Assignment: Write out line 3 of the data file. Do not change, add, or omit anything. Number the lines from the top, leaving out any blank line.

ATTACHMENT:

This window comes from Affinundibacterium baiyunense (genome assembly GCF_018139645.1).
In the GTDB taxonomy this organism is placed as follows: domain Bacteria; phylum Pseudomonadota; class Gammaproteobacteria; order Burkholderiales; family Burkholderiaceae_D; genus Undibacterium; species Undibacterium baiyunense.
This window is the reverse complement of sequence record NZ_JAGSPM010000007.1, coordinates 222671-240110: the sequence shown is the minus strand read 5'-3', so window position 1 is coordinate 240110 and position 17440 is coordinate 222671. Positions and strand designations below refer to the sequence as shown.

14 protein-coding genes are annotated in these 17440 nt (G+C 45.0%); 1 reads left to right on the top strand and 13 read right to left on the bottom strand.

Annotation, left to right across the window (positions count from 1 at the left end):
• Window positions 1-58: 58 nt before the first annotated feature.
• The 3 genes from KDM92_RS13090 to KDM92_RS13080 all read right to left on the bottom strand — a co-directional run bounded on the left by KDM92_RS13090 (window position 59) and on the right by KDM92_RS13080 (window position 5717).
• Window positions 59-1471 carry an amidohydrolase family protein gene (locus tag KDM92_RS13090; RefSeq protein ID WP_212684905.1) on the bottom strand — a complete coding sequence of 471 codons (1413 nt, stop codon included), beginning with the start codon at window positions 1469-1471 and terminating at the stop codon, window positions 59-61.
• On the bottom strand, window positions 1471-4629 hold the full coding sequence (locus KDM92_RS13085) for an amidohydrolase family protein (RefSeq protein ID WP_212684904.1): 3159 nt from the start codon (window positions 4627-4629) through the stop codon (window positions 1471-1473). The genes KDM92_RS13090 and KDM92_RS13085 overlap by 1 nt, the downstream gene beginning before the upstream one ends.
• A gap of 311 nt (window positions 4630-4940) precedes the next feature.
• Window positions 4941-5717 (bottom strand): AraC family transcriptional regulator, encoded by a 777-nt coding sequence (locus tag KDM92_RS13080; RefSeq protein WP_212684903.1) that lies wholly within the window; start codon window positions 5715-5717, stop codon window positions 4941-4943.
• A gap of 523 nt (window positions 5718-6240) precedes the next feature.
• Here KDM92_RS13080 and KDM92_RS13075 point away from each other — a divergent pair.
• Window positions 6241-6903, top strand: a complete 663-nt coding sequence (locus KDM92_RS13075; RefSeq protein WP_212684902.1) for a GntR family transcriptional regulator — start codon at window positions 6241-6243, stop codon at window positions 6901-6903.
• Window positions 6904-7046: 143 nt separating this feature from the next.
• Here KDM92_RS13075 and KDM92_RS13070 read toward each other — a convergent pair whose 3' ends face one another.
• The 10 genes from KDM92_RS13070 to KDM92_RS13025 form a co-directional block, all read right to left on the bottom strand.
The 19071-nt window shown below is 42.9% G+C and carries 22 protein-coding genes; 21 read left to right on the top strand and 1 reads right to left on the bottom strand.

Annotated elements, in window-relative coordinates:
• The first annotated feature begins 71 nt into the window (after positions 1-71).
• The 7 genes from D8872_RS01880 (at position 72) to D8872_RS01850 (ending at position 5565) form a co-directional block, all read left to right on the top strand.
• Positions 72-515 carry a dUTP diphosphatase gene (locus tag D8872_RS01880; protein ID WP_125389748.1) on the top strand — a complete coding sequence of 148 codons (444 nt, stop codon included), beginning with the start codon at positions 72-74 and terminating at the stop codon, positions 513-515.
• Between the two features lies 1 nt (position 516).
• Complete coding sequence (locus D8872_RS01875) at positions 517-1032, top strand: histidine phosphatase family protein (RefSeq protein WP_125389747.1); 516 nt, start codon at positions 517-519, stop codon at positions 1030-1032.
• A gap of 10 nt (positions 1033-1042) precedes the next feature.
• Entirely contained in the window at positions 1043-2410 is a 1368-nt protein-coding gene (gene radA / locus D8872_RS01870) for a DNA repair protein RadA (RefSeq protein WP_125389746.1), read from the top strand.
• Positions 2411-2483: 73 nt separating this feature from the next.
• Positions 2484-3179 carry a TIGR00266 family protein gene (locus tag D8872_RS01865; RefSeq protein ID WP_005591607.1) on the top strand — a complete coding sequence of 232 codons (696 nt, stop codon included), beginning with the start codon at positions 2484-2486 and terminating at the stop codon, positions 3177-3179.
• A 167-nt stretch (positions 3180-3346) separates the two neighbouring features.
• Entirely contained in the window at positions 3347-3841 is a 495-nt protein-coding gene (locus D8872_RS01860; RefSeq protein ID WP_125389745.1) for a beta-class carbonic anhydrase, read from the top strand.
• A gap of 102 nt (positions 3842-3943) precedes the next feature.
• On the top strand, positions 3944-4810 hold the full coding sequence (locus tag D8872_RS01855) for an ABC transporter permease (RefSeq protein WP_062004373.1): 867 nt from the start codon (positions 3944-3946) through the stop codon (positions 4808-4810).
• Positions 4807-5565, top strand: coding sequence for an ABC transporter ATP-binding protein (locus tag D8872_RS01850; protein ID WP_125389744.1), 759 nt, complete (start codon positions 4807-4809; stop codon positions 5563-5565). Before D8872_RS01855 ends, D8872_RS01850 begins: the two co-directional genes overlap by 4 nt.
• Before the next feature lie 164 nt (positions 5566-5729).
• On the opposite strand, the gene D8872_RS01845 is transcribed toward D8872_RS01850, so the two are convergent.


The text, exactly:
This window is the reverse complement of sequence record NZ_JAGSPM010000007.1, coordinates 222671-240110: the sequence shown is the minus strand read 5'-3', so window position 1 is coordinate 240110 and position 17440 is coordinate 222671. Positions and strand designations below refer to the sequence as shown.